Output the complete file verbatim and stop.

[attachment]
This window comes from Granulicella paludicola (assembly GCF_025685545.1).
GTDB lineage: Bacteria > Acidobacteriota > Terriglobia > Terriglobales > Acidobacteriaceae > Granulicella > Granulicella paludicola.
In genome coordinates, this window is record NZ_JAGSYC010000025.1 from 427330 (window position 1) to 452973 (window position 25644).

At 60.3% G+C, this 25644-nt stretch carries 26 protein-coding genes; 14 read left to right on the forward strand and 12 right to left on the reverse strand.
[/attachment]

This window comes from Granulicella paludicola (assembly GCF_025685545.1).
GTDB lineage: Bacteria > Acidobacteriota > Terriglobia > Terriglobales > Acidobacteriaceae > Granulicella > Granulicella paludicola.
In genome coordinates, this window is record NZ_JAGSYC010000025.1 from 427330 (window position 1) to 452973 (window position 25644).

At 60.3% G+C, this 25644-nt stretch carries 26 protein-coding genes; 14 read left to right on the forward strand and 12 right to left on the reverse strand.